Xtracycle’s new EdgeRunner cargo bike is no lightweight. In fact, it’s quite heavy at a whopping 30kg (66lb) with accessories. Just like a worker ant, it’s capable of hauling several times its own weight and, in spite of what the numbers would suggest, it’s remarkably nimble thanks to its clever 20in rear wheel.
Ride & handling: Surprisingly easygoing – just avoid the hills
No amount of sorcery can magically erase the fully outfitted EdgeRunner’s substantial heft, and you definitely feel it when starting from a standstill or going uphill. Aside from that, however, it feels much like many other townies – the EdgeRunner might be heavy but it’s also admirably efficient.
Credit the enormous Schwalbe Big Ben tires for the fast roll, but also Xtracycle’s decision to use a 20in rear wheel, which lends a more nimble feel, allows for a lower and more compact frame, and dramatically drops the center of gravity of the longtail rear end, especially when you’ve got the upper deck loaded.
Speaking of loads, this thing sure nails it in that regard, with a total capacity of 160kg (350lb) between the rider and gear, spread out between the expansive top deck and enormous panniers. We had no issues loading up four standard-sized grocery bags, for example, plus an extra tier of boxes strapped down up top.
Thanks to that low center of gravity, the whole setup doesn’t feel inordinately tippy, either. And while Trek opted to save weight with an aluminum frame on its Transport cargo bike, Xtracycle has stuck with a full chromoly tubeset that’s heavier but feels more stable, particularly when it’s asymmetrically loaded.
We boosted the cargo-carrying capacity of our test bike even further with Xtracycle’s brilliant new SideCar, which itself is rated for 113kg (250lb). More importantly, the capacious plastic deck makes it much easier to haul bulkier items that might not otherwise fit.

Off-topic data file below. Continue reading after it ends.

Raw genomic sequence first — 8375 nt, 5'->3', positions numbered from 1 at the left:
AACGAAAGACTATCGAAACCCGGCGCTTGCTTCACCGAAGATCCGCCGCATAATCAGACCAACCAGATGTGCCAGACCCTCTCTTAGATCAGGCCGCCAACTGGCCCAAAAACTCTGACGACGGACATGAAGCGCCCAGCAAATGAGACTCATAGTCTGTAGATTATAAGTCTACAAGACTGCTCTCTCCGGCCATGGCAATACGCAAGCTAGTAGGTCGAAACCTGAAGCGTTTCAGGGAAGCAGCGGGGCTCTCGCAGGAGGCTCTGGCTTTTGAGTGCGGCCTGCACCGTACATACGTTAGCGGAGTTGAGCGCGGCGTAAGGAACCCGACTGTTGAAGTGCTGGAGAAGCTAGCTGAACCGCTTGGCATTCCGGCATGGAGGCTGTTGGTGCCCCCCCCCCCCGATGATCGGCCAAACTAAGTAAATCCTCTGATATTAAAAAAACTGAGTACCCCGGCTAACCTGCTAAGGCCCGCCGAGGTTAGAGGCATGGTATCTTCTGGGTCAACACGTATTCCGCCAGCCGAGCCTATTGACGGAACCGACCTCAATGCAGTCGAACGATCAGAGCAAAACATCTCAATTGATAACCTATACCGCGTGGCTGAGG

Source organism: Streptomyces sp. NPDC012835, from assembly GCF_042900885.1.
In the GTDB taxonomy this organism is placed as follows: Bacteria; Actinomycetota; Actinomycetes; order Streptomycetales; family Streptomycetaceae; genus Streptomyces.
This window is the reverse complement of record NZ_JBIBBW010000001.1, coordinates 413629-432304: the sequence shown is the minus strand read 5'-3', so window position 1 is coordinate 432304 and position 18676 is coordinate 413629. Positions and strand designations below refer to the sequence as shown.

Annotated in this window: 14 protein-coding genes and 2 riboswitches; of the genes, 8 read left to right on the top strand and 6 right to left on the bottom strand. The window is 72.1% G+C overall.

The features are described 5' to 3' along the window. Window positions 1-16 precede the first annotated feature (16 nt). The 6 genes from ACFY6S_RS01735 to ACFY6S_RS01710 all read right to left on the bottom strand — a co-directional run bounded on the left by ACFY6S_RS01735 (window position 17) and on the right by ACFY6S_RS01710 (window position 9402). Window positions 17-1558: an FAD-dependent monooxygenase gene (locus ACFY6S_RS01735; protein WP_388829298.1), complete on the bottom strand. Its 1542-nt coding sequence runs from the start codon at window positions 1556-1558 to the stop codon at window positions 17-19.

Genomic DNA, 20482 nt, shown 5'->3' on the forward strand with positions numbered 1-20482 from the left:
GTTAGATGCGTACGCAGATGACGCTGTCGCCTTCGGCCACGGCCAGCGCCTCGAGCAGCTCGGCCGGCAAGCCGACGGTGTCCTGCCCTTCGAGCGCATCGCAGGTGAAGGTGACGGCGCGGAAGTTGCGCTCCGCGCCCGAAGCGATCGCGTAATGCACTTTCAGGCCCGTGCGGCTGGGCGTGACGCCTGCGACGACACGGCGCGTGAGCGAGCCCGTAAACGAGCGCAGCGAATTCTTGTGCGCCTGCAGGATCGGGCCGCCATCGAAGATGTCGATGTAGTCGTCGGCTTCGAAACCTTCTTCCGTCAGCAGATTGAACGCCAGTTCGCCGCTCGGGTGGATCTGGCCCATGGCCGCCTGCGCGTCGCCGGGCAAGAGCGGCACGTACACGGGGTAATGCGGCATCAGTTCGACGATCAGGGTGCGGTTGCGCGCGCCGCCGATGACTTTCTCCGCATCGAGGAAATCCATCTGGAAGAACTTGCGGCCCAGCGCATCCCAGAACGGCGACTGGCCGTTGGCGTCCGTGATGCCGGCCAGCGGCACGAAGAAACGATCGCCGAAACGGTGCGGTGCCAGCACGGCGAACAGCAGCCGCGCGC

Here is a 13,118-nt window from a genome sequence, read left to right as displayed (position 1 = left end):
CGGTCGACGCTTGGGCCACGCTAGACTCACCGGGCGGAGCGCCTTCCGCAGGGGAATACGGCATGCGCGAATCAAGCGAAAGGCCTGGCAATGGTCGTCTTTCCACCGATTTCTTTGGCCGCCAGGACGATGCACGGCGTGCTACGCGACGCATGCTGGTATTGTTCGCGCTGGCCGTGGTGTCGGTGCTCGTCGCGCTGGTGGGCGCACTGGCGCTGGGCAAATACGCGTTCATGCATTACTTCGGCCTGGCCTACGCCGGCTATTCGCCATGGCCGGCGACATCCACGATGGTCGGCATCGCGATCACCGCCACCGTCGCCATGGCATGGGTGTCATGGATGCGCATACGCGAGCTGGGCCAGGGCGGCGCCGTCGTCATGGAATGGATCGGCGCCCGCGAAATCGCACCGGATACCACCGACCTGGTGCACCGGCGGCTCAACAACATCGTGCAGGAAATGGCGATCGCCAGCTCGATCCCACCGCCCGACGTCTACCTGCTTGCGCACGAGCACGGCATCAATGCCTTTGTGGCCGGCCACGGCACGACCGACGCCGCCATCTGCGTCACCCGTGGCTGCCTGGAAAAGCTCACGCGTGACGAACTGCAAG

Bike boxes? No problem. Multiple bike boxes? Still no problem. Multiple bike boxes and wheel boxes? You get the point.
Flip down the SideCar and carrying capacity increases dramatically
As the name suggests, the SideCar extends outward (from either side) instead of being towed behind like a trailer. You obviously need to be conscious of the additional width when riding in traffic, but thanks to a rudimentary hinge mechanism at the base, riding the SideCar-equipped EdgeRunner feels pretty normal because you can still pivot left and right.
Unlike a trailer, the SideCar’s hinge also allows you to flip it up and out of the way when it isn’t needed, although it does obscure the pannier on that side, and access to Xtracycle’s burly, two-legged KickBack kickstand. In addition, adding the SideCar’s impressive capacity only tacks on another 5.9kg (13lb), which is far less than most heavy-duty trailers.
Perhaps the best testament to the EdgeRunner’s surprisingly reasonable ride performance, though, is the fact that we regularly chose it to get around town even when we had no loads to carry. We’d obviously set it aside if speed were an issue, but otherwise it’s a fine commuter/utility bike that just happens to have an enormous capacity – and a little extra junk in the trunk.
Frame: Clever design with help from Sam Whittingham
The inspiration for the EdgeRunner’s tiny 20in rear wheel apparently came from designer Sam Whittingham, the head of NAHBS award-winning Naked Bicycles and, coincidentally, holder of the current human-powered land speed record of 133km/h (82.8mph).
In addition to the lower center of gravity we already discussed, the smaller wheel also affords a longer wheelbase for added stability without increasing the bike’s end-to-end distance.
Otherwise, the EdgeRunner’s frame construction is decidedly pedestrian, with TIG-welded straight chromoly tubing all round, a conventional 1 1/8in front end and matching unicrown fork, a threaded bottom bracket, and open dropouts front and rear. Claimed weight (sorry, folks, we didn’t take this one apart as we normally would) for the frame and fork is 7.18kg (15.8lb).